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Pa. Health Department Investigating Multiple Cases Of Rare Cancer In Washington Co.

CANONSBURG (KDKA) -- The Pennsylvania Department of Health is now investigating a potential cancer cluster in Washington County.

Ewing's Sarcoma is a bone tumor considered a very rare childhood illness. For young adults to be diagnosed, it's considered extremely rare.

Within the past 10 years, however, four people within the Canon-McMillan School District have been diagnosed.

Mitch Barton is among those diagnosed with Ewing's Sarcoma. The 21-year-old now spends his days at medical appointments, taking medicines and vitamins to rebuild what the aggressive cancer took. Mitch thought he hurt his clavicle at work.

"It eventually swelled up to about the size of a hockey puck," Mitch said.

mitch barton ewing's sarcoma
(Photo Courtesy: Mitch Barton)

Mitch's mom, Christine Barton, watches her son's every painful step.

"He was such a healthy kid growing up so we really had no reason to believe that, y'know, it was something that significant," Christine said.

Surgery to remove the tumor and word the cancer spread to a lung has been a lot to deal with for the mother and son.

"It was a nine-week process, and I got surgery done to remove my right clavicle and to remove my tumor and here I am today," Mitch said.

Ewing's Sarcoma is the same cancer that claimed the life of Mitch's Canon-McMillan classmate and baseball teammate Luke Blanock. He passed away in 2016.

Luke Blanock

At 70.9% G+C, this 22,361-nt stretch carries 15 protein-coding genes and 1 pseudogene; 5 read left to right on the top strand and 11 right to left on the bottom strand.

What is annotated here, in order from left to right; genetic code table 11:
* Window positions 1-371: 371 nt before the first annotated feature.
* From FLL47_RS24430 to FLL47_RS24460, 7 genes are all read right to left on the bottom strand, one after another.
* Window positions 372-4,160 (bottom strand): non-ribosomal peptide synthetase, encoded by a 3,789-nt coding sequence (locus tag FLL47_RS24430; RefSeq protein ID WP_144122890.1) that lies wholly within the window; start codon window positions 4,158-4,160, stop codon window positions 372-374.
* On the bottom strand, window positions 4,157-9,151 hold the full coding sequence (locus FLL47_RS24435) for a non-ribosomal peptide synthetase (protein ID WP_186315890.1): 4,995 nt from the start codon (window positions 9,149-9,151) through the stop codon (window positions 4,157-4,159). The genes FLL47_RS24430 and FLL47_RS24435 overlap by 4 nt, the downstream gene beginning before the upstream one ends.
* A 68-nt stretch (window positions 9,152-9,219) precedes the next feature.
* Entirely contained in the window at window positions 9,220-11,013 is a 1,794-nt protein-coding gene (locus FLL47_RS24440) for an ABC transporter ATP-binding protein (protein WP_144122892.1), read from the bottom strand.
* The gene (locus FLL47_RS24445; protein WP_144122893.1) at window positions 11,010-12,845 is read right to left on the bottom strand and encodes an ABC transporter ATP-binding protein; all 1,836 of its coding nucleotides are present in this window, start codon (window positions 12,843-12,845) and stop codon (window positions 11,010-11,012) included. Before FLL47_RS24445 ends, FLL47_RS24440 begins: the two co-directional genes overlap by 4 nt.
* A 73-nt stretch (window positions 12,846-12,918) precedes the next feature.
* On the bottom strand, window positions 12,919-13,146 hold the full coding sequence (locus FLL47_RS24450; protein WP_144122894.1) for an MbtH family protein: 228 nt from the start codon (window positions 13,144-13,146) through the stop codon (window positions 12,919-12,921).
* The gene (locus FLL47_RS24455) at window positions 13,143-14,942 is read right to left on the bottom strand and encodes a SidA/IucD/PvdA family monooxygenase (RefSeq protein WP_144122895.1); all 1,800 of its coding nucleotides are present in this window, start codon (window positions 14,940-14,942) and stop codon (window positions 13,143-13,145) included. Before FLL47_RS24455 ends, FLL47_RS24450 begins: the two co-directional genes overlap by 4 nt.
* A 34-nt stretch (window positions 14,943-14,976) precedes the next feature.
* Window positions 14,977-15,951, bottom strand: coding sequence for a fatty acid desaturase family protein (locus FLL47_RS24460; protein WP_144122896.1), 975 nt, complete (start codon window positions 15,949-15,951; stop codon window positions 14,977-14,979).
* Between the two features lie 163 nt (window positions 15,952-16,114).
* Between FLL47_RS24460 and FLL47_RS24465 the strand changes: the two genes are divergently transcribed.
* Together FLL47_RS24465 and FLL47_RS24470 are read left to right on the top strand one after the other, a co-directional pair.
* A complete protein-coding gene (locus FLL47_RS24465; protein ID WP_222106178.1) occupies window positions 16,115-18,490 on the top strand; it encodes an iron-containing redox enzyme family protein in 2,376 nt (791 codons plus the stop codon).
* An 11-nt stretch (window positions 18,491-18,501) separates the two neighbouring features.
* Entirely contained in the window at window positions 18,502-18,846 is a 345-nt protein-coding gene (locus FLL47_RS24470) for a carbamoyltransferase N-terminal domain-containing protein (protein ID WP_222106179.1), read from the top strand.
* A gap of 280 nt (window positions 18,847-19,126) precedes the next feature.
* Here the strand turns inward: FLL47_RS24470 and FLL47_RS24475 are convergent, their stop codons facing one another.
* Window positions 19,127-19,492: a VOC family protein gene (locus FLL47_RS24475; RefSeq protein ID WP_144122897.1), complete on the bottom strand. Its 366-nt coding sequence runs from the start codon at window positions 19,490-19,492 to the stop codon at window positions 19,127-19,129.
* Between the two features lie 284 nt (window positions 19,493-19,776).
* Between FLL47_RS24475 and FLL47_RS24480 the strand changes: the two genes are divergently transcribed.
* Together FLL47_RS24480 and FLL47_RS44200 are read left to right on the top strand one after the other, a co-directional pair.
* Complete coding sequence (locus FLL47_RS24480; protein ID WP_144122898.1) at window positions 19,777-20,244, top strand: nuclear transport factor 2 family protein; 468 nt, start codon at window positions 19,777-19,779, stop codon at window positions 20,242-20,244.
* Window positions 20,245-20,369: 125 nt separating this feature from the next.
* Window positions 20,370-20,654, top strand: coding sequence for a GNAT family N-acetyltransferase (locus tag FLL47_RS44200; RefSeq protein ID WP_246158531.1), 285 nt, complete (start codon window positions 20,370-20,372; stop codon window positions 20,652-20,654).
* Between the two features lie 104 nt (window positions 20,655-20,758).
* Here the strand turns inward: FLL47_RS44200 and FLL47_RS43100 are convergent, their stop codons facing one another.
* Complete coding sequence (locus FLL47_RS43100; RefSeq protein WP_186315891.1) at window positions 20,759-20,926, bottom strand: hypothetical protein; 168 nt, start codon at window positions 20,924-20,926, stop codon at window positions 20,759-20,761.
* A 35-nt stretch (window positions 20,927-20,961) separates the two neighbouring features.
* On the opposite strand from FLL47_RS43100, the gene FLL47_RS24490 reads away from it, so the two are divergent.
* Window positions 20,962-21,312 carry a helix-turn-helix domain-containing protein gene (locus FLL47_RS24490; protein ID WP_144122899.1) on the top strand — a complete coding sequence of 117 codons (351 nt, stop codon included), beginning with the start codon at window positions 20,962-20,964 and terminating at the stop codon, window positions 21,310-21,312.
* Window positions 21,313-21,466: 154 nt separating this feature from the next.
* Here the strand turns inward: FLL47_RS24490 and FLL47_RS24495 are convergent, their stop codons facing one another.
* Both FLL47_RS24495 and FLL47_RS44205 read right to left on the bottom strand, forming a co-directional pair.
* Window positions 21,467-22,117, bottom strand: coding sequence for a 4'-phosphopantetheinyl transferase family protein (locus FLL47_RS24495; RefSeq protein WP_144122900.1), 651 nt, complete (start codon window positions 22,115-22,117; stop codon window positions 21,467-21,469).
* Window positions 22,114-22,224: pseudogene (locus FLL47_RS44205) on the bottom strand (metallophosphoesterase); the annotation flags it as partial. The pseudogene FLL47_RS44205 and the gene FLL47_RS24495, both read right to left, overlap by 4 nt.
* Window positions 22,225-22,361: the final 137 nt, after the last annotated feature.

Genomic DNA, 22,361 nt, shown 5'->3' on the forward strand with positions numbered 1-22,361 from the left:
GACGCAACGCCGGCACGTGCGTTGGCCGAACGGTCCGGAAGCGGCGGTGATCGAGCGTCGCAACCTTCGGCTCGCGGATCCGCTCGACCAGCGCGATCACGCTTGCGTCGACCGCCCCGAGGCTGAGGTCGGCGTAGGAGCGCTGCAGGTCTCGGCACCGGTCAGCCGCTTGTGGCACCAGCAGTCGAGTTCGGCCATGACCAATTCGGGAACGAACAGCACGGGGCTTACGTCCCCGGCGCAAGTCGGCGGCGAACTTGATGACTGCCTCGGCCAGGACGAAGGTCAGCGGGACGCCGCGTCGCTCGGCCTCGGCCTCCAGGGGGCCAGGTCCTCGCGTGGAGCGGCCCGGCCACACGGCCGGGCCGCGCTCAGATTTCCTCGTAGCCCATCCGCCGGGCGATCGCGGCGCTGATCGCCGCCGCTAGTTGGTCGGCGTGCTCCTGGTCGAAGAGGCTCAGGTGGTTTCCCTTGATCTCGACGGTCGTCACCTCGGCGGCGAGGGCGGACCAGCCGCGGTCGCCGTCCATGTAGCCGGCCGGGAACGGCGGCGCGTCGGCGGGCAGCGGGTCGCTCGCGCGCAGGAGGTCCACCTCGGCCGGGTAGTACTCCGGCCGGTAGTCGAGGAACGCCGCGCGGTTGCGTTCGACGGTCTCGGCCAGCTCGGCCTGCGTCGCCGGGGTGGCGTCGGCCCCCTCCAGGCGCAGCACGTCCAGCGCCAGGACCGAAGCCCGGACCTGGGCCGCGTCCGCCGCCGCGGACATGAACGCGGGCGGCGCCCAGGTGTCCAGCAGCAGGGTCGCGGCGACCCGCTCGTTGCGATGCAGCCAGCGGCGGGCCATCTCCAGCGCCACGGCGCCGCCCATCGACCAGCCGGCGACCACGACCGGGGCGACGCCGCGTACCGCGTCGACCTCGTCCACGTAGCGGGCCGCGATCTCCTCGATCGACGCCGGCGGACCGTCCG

Photo: Twitter/@lukeblanock11

Mitch still wears his LukeStrong bracelet.

"I was shocked whenever I figured out I got diagnosed, and it really hit me, hit my heart, because I just remember what he went through," Mitch said.

Mitch and Luke aren't the only ones diagnosed.

The State Health Department says from 2006 to 2017, there were four reported Ewing's Sarcoma cases in Washington County. None were reported in 2017, but Mitch was diagnosed in 2018 and so was at least one other man they are aware of.

"Could it be something environmental? We don't know, but we should be looking around to rule these possibilities out," Christine said.

Mitch's mom says she has heard from a lot of other families throughout the Pittsburgh area.

The state Health Department also says they have heard from concerned community members about a rise in radiation-related cancers in the area and they are investigating those as well.

A spaghetti dinner fundraiser for Mitch will be held at the Muse Fire Hall from 2 p.m. to 7 p.m. Saturday.

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